Fremde Haut

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Fremde Haut
Fremde Haut German poster.jpg
German poster
Directed by Angelina Maccarone
Written by Angelina Maccarone
Judith Kaufmann
Starring Jasmin Tabatabai
Anneke Kim Sarnau
Navíd Akhavan
CinematographyJudith Kaufmann
Release date
  • 4 July 2005 (2005-07-04)(Karlovy Vary International Film Festival)
  • 20 October 2005 (2005-10-20)(Germany)
Running time
97 minutes
Countries Germany, Austria
Languages German, Persian

Fremde Haut is a 2005 German film. It was directed by Angelina Maccarone and stars Jasmin Tabatabai, Anneke Kim Sarnau, and Navíd Akhavan. Its English title is Unveiled.



Writers Maccarone and Judith Kaufmann conceived the idea for the film in 1998. In 2002, Maccarone sent a copy of the script to actress Tabatabai, who reviewed it. As an Iranian, Tabatabai worked with Maccarone and Kaufmann to rewrite the story to be more realistic. For example, the main character became "more subtle, not as outspoken." [1]

Maccarone describes her aspirations and ideas for the film in an interview with One of the issues she wished to contradict was the idea of humanity being split into 'good' and 'evil.' She states, "I believe the world, the human, is more complex than that. The simple solutions that are suggested by polarities are dangerous. Thinking like "we are good, they are evil" has existed for a long time and justified a lot of horrible things people do to each other." [1]

Maccarone has also described her desire to use the film to act as a commentary on the discrimination that queer people face. Drawing that homosexuals often have to defend their identities in ways that heterosexuals do not, the film acts as insight in how majorities define what is "normal."


The translator Fariba Tabrizi (29, played by Jasmin Tabatabai) is at risk of the death penalty in her own country, Iran, after the vice squad discovers she is homosexual. With support from a relative, Fariba flees to Germany. When she is in the refugee detention centre at Frankfurt Airport her application for asylum is rejected. She lives hour by hour with the fear of being deported. Her poor prospects are improved by the suicide of a fellow-inmate from Iran as she assumes his identity and, as Siamak Mustafai, and using his temporary permit of sojourn, is re-located to Swabia.

Fariba knows Germany only from literature and as a translator which leave her unprepared for the small town of Sielmingen compared to a large city like Teheran. Also, her security is threatened as, in the refugee home, she is obliged to uphold her male disguise in cramped quarters while she is not permitted to leave the Regional District of Esslingen. The only way to escape is by means of forged documents for which she needs money. With help from her roommate, she comes into contact with Lächle, the local godfather. He obtains an illegal, seasonal job for her in a sauerkraut processing factory alongside the closeknit local workers.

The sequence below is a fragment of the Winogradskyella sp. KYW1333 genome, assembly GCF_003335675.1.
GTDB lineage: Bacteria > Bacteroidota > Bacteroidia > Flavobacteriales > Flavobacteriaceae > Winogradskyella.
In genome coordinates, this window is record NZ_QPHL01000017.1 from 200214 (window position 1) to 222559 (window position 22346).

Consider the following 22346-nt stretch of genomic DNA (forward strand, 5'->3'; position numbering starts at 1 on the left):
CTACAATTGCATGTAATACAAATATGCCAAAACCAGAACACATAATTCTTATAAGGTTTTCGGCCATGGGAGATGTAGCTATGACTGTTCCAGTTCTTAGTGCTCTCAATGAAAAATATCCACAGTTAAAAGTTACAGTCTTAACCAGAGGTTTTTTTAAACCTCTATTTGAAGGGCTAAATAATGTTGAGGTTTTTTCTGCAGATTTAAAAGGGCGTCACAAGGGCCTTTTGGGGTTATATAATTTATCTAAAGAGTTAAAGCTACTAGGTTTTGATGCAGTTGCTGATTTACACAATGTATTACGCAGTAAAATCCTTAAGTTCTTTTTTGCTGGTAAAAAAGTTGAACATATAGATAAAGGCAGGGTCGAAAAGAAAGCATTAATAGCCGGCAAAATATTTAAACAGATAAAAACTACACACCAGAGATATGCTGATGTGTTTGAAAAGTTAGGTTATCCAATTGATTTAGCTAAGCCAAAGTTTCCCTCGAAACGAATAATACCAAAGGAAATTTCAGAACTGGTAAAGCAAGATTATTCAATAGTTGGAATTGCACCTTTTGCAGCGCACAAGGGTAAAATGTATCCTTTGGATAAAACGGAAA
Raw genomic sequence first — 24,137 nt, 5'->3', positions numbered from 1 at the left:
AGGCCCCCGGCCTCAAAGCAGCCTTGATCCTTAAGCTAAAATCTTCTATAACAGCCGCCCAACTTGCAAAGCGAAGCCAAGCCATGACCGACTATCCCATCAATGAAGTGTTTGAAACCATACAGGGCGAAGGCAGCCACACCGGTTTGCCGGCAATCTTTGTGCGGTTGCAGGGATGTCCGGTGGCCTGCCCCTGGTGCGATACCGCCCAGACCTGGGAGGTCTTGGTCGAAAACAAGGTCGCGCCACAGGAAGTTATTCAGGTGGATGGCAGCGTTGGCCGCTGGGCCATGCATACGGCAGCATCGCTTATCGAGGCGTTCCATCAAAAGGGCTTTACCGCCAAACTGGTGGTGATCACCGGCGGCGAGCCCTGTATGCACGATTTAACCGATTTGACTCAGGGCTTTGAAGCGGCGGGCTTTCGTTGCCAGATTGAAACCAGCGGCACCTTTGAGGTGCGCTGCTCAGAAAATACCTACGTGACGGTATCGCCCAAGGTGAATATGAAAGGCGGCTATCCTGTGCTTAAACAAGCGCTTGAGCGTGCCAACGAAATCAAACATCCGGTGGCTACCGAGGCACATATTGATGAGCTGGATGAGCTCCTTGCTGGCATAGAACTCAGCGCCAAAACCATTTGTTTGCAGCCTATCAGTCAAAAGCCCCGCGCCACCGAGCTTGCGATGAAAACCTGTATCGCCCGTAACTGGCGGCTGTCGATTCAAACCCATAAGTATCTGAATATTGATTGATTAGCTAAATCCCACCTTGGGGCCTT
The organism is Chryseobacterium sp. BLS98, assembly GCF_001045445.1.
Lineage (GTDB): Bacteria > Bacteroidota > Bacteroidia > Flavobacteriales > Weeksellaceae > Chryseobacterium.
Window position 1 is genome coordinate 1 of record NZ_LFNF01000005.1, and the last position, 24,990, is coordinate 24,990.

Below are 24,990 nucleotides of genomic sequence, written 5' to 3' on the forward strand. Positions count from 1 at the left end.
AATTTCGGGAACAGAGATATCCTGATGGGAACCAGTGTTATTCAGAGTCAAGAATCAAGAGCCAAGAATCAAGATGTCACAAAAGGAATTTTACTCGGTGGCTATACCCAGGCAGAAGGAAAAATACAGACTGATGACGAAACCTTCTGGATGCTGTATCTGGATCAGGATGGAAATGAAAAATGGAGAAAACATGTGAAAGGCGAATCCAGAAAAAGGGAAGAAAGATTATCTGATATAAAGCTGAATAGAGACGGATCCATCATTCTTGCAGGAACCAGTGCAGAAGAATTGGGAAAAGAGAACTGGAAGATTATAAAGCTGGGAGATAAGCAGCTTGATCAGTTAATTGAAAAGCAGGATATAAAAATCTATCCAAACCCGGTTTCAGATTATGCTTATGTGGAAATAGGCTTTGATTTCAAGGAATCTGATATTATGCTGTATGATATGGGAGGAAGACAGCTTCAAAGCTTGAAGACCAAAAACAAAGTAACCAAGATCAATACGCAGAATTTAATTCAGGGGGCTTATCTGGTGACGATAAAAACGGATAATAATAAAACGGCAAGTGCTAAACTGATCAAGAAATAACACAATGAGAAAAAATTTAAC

One, Anne is manoeuvred by her workmates into taking a bet. She will get a bike for her son if she can get a date with the refugee chap. Another, Uwe, finds it totally out of order that Anne is so solicitous about Siamak. His worries are not unfounded, since Anne derives pleasure from the strange foreigner. Under other circumstances Fariba would have been only too glad to respond to Anne's advances, but is afraid on account of the Siamak facade. With stubbornness, Anne drags Siamak to the boozy get-togethers of locals. In the process, they become close and Anne begins to get wind of Fariba's true identity.

When Siamak's permit of sojourn runs out, Fariba gets into arrears with the instalments for her documents. It becomes clear to her that she will never manage things on her own. She risks everything and takes Anne into her confidence. She wants at long last to be able to live as a woman again, to live out her profession, to enjoy big cities. To break away from the provinces would also be the fulfilment of a dream for Anne. She does not disappoint Fariba. Together they successfully go in for car theft. Fariba gets her new passport. The world is their oyster.

Just as Fariba is changing out of her Siamak disguise, Uwe and the clique turn up in Anne's flat. Uwe demands an explanation. The row escalates. The noisy dispute leads to Fariba's downfall. During the routine check on account of disturbance, the falsified passport falls into the hands of the police. The system which she believed she had outwitted takes its relentless grip. Fariba knows: this is the end, her hopes are shattered. Anne has to watch on helplessly as Fariba is put under arrest.

The term "in orbit" is officially used by the UN to refer to asylum-seekers who find themselves orbiting around planet Earth because they can not find legal domicile anywhere.


The original German title translates as "stranger's skin." Maccarone said,

On the one hand it means to wear another person’s personality, and on the other it has an erotic notion to it. [1]

The English title, Unveiled, was conceived by the U.S. distributor of the film. [1]



In 2006, Jasmin Tabatabai was nominated for the German Film Award as Best Actress.

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  1. 1 2 3 4 Swartz, Shauna (2005-11-17). "Interview with Unveiled Director Angelina Maccarone". Archived from the original on 2007-09-29. Retrieved 2007-06-10.